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Healthy Skepticism Library item: 19712

Warning: This library includes all items relevant to health product marketing that we are aware of regardless of quality. Often we do not agree with all or part of the contents.

 

Publication type: Electronic Source

Selective Serotonin Reuptake Inhibitor (SSRI) Antidepressants: Drug Safety Communication - Use During Pregnancy and Potential Risk of Persistent Pulmonary Hypertension of the Newborn
Drugs.com 2011 Dec 14
http://www.drugs.com/fda/selective-serotonin-reuptake-inhibitor-ssri-antidepressants-safety-communication-during-pregnancy-13053.html


Full text:

ISSUE: FDA notified healthcare professionals and the public on the use of selective serotonin reuptake inhibitor (SSRI) antidepressants by women during pregnancy and the potential risk of a rare heart and lung condition known as Persistent Pulmonary Hypertension of the Newborn (PPHN). The initial Public Health Advisory in July 2006 on this potential risk was based on a single published study. Since then, there have been conflicting findings from new studies evaluating this potential risk, making it unclear whether use of SSRIs during pregnancy can cause PPHN.

FDA has reviewed the additional new study results and has concluded that, given the conflicting results from different studies, it is premature to reach any conclusion about a possible link between SSRI use in pregnancy and PPHN. FDA will update the SSRI drug labels to reflect the new data and the conflicting results.

BACKGROUND: SSRIs are marketed under various brand and generic drug names, and are used to treat depression and other psychiatric disorders. There are no adequate and well-controlled studies of SSRIs in pregnant women.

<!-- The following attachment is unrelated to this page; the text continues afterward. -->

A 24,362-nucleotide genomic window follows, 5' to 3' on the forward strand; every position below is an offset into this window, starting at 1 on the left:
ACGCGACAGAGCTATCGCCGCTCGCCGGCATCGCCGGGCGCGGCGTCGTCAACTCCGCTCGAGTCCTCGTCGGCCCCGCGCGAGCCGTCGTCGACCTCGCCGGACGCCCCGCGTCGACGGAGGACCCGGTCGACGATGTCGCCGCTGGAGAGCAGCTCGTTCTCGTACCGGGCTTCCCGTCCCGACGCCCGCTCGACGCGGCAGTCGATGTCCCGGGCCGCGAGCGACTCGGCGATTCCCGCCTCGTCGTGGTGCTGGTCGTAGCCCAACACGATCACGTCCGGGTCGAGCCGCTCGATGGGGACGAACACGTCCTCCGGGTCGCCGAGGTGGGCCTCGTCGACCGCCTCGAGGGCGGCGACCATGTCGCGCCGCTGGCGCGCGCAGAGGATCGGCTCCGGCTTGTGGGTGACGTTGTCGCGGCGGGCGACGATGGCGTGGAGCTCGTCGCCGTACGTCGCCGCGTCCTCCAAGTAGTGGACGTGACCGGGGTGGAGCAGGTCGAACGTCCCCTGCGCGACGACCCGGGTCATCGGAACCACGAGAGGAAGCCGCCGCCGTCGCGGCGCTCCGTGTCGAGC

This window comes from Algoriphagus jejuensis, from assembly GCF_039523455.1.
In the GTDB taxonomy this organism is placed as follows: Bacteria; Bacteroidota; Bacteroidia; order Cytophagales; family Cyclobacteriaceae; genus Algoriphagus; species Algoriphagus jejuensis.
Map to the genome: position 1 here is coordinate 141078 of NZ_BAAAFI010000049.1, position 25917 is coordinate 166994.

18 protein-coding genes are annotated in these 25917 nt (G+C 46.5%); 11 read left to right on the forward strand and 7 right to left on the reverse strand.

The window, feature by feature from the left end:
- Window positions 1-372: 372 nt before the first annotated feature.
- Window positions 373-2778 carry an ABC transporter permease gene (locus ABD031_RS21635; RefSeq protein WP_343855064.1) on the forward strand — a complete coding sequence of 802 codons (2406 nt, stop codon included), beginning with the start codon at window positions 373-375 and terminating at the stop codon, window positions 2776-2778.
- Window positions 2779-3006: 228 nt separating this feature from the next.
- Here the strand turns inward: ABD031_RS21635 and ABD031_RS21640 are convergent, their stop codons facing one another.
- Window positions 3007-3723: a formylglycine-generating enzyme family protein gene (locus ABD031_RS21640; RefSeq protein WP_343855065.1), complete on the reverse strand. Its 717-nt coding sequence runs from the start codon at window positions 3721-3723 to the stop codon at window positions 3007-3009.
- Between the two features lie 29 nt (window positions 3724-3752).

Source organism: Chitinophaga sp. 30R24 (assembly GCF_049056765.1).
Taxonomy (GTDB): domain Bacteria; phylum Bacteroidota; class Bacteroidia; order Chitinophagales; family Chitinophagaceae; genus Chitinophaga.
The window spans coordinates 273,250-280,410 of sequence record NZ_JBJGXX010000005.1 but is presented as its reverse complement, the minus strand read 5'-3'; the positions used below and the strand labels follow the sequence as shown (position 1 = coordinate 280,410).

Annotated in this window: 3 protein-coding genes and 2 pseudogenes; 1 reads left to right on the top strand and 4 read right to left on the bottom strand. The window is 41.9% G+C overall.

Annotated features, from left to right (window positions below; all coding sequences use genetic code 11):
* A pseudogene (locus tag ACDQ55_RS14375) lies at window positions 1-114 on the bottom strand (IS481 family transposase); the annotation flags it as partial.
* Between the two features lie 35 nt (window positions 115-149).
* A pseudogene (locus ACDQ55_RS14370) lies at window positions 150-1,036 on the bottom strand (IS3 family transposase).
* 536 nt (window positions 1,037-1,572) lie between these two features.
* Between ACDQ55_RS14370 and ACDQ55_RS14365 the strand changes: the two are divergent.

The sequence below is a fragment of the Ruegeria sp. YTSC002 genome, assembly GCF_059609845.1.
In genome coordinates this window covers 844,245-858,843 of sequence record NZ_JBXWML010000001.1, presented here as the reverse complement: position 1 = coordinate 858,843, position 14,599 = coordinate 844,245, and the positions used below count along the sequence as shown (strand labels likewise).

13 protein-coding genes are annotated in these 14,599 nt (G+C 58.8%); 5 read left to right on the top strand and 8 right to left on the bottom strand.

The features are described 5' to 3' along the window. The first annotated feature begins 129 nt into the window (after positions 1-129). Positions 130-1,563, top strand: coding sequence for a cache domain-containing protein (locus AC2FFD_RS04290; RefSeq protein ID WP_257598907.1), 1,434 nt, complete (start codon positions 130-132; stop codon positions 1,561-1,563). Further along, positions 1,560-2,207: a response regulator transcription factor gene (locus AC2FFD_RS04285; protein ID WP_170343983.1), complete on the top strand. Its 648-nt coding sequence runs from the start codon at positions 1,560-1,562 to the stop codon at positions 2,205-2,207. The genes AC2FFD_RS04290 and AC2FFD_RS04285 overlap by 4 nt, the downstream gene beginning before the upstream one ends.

PPHN occurs when a newborn baby does not adapt to breathing outside the womb. Newborns with PPHN may require intensive care support including a mechanical ventilator to increase their oxygen level. If severe, PPHN can result in multiple organ damage, including brain damage, and even death.

RECOMMENDATION: FDA advises health care professionals not to alter their current clinical practice of treating depression during pregnancy. See the Data Summary in the FDA Drug Safety Communication for additional information.

Healthcare professionals and patients are encouraged to report adverse events or side effects related to the use of these products to the FDA’s MedWatch Safety Information and Adverse Event Reporting Program:

Complete and submit the report Online: www.fda.gov/MedWatch/report.htm
Download form or call 1-800-332-1088 to request a reporting form, then complete and return to the address on the pre-addressed form, or submit by fax to 1-800-FDA-0178

 

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Cases of wilful misrepresentation are a rarity in medical advertising. For every advertisement in which nonexistent doctors are called on to testify or deliberately irrelevant references are bunched up in [fine print], you will find a hundred or more whose greatest offenses are unquestioning enthusiasm and the skill to communicate it.

The best defence the physician can muster against this kind of advertising is a healthy skepticism and a willingness, not always apparent in the past, to do his homework. He must cultivate a flair for spotting the logical loophole, the invalid clinical trial, the unreliable or meaningless testimonial, the unneeded improvement and the unlikely claim. Above all, he must develop greater resistance to the lure of the fashionable and the new.
- Pierre R. Garai (advertising executive) 1963